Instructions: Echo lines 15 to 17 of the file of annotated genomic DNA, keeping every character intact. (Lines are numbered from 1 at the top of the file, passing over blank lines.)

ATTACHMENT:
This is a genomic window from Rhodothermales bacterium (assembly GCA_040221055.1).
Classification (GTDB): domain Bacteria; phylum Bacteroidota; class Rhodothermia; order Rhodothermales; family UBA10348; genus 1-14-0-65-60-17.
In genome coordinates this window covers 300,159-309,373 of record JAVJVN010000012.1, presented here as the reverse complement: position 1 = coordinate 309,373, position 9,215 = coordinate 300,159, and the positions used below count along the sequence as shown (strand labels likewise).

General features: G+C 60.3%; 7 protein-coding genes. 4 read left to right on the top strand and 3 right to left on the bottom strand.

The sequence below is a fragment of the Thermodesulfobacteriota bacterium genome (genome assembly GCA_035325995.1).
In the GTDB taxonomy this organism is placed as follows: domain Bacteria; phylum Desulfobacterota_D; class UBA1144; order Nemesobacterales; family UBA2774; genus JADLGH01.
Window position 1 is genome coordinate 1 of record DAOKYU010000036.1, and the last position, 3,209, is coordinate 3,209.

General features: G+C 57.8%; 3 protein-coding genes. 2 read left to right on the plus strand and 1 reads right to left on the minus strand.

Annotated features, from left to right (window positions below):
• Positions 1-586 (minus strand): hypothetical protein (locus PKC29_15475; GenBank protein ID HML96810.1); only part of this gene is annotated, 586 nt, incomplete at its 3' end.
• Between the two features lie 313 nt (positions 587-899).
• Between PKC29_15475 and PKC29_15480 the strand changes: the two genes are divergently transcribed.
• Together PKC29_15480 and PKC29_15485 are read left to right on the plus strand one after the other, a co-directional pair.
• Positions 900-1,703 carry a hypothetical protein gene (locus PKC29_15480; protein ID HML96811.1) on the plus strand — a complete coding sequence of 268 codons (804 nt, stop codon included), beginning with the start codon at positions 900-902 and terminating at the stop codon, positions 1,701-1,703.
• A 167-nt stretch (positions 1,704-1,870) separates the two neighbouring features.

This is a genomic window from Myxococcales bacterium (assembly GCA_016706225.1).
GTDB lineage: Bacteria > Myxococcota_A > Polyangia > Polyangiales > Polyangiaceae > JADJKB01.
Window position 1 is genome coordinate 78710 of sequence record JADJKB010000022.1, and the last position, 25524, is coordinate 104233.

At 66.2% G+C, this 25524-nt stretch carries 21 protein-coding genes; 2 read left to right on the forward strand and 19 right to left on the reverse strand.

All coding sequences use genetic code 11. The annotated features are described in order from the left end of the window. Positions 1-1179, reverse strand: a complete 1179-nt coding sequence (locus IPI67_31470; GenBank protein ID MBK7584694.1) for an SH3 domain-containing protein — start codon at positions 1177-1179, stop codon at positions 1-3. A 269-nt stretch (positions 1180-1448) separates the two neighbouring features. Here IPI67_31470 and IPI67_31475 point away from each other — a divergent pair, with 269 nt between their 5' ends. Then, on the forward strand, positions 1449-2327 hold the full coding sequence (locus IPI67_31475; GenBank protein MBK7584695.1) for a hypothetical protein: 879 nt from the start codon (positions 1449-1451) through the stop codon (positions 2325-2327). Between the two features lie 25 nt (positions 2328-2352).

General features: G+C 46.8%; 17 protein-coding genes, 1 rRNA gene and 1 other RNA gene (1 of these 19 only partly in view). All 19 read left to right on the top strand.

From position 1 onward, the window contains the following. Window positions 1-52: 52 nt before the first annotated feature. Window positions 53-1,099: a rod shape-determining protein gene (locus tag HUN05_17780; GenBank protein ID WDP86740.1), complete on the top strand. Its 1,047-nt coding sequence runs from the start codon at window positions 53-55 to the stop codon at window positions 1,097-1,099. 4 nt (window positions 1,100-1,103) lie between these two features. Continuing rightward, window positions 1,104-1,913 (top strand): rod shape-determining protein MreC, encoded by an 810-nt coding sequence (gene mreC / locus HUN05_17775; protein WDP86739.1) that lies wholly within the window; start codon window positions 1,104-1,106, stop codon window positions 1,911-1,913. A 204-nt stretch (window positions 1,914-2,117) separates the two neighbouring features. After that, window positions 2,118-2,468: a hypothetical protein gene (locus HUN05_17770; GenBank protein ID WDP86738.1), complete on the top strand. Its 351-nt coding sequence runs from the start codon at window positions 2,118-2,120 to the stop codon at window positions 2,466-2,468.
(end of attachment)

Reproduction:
• A 167-nt stretch (positions 1,704-1,870) separates the two neighbouring features.

This is a genomic window from Myxococcales bacterium (assembly GCA_016706225.1).
GTDB lineage: Bacteria > Myxococcota_A > Polyangia > Polyangiales > Polyangiaceae > JADJKB01.